working conditions for women
and minors - announced ~ew
work rules for women which
virtually do away wi'h such
long-guaranteed rightseas the 10
minute coffee break every four
hours; overtime pay after eight
hours in a day or over 40 hours
in a week; and the half-hour
lunch period after five hours.
The new work rules allow a ten
hour day without overtime: re-
move restrictions on the number
of hours worked in a week, and
eliminate scheduled rest per-
iods, rest fancilities and o t h e r
health protections. A I a s t -
minute injunction has stalled
implementation of the new rul-
es.
Professional women working
in offices see laws that limit
their working hour as a ba-
to getting ahead - a view con-
firmed by employers, who often
cite these restrictions a an ex-
cuse for denying wmen ad-
vancement. But for women who
make their living doiaP physical
labor, the vast majority of them
unorganized, sucn laws offer
their only protetio, against
overwork and harsh conditions.
PROTECTIVE I e g i s 1 a t ion
grew out of workers' dsmands
for better pay and working con-
ditions in the period of r a p i d
industrialization that followed
the Civil War. Early in the cen-
tury, nmillions of men in skilled
trades had joined the American
Federation of Labor and won an
eight hour day, better wages
and improved working condi-
tions through collective bargain-
ing. But of 8 million women in
the work force in 1910, less than
one per cent were in unions.
Even today, only 12 percent of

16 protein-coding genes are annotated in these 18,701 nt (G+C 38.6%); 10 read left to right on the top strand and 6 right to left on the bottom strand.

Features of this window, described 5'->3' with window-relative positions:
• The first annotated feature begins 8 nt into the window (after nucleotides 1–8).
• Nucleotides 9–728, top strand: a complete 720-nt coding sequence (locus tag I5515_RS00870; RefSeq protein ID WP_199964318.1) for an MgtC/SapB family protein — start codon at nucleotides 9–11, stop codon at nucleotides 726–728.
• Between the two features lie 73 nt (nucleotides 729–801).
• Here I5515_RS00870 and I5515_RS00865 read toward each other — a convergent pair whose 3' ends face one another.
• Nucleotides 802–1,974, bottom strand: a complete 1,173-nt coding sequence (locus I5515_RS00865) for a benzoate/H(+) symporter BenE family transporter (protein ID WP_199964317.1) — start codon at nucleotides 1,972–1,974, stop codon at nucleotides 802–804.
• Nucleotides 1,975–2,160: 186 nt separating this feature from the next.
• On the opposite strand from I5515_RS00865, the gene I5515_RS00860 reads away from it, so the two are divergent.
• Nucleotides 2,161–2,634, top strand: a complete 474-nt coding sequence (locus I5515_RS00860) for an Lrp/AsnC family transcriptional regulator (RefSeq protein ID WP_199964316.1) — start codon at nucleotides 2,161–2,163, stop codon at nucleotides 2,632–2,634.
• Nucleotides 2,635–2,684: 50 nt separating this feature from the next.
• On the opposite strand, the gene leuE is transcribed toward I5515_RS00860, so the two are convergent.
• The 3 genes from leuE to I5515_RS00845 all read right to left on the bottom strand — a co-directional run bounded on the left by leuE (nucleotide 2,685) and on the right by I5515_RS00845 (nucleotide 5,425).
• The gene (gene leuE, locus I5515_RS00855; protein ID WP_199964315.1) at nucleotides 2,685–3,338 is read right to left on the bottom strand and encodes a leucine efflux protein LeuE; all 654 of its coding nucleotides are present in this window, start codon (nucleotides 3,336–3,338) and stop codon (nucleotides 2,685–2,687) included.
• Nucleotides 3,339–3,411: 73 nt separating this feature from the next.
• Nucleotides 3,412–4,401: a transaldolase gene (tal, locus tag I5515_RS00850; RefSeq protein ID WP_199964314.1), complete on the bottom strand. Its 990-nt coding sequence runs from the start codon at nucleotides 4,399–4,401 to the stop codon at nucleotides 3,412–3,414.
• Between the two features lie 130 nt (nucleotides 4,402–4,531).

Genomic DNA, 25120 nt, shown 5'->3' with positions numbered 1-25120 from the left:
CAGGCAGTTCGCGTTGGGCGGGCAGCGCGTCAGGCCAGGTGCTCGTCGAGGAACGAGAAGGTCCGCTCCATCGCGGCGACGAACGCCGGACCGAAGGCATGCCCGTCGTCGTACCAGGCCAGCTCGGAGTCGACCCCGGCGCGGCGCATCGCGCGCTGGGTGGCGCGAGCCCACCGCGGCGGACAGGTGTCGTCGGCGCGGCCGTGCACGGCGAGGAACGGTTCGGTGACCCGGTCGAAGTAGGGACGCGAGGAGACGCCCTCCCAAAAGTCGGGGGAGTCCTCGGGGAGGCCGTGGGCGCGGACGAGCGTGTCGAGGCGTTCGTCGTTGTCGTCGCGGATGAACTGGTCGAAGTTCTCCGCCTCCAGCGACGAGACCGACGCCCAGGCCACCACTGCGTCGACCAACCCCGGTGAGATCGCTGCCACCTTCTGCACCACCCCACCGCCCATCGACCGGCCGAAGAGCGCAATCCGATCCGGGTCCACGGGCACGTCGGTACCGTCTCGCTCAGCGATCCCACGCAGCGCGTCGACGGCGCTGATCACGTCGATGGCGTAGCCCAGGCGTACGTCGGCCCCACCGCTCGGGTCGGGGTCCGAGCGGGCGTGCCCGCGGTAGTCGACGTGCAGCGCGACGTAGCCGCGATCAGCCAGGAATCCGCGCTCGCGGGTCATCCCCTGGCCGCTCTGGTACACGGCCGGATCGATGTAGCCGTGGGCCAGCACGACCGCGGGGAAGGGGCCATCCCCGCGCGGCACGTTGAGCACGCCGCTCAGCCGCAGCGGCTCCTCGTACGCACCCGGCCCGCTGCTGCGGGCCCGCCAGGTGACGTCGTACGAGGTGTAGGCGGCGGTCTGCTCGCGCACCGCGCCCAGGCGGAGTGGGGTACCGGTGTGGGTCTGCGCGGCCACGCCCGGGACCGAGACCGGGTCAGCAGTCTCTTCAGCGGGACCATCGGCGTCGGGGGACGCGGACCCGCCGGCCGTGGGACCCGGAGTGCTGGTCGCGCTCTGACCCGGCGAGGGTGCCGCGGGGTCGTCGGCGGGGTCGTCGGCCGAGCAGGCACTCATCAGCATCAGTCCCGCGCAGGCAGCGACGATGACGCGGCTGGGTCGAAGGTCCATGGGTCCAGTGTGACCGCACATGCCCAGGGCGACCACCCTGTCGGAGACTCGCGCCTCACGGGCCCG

working women are in unions,
against 25 per cent of working

Super.
to hav-
market
in fall

See the world: Join the Daily

threatens
men.
Many women worked 14 to 16
hours a day in sweatshop condi-
tions. Finding themselves re-
jected or ignored by union or-
ganizers, women workers (and
reform groups fighting to im-
prove their conditions, like the
Women's Trade Union League
and the Consumer's League)
turned to legislative remedies.
EARLY attempts to limit
hours for all workers were
foTnd unconstitutional, on } ..
grounds that they interfered
with the workers' "freedom of 1
contract." Then, in 1907, the
Supreme Court in Mller vs.
Oregon declared that hours re-
strictions and other special laws
for women were constitutional
because "women are funda-
mentally weaker than men."
This onened the door for pro-
tective legislation.
THE EOUAL Rights Amend-
mont grew out of the women's *.
s'iffrage movement. Women
workers were more concerned UNIVERSI
with dav-to-day survival than the striker
with winning the vote, and the employes i
sffraae movement drew most
of its sunnort from middle-clasd
women. Its militant wing the used the Ci
National Women's Party, not 1964 as a pr
content with getting the vote in ing special
1920. introduced the Eaal men. Firebo
Richts Amendment into Con- Antioch, Cal
cress in 1923, in essentially the ple, required
same form in which it was hour "back-t
raQsed 50 years later. 150 pounds a
The amendment immediately up rest and
caused a deep conflict which the grounds t
continies today between midle- Act forbidsc
class feminists, who seek legal ed on race
eauality, and women workers a California
who see the amendment as a cided that th
potential threat to protective le- Company w
gislation. criminating
Amendment backers claim employee by
that some of the sunnort for wetifting
nrotective laws comes from weightlifting
male unionists eager to prevent DESPITE
wonmen from comneting for jobs.
nhfenders of nrntective lpaicla- signs, most w
Non renlv that the amendment the Equal R
is endorsed by emnloyer gro" ns would be les
eager to abolish standards tained any
which are costly to maintain. such as "thi
THE SENATE nassed t h e strued to inv
amendment twice, in 1950 and bor standard
153, both times with a rider. Passage of
added at the renuest of labor, ment hadi
snecifving that no protective Shortlv after
legilation would be affected. the amendm
In the House, the amendment America in S
was bottled un in committee ~n ned urovidinF
til it was revived by the wo~ leaving work
men's movement of the late Tndustries, a
19F0's. . ifornia mann
Finally, in 1970, a "pure" ed rest per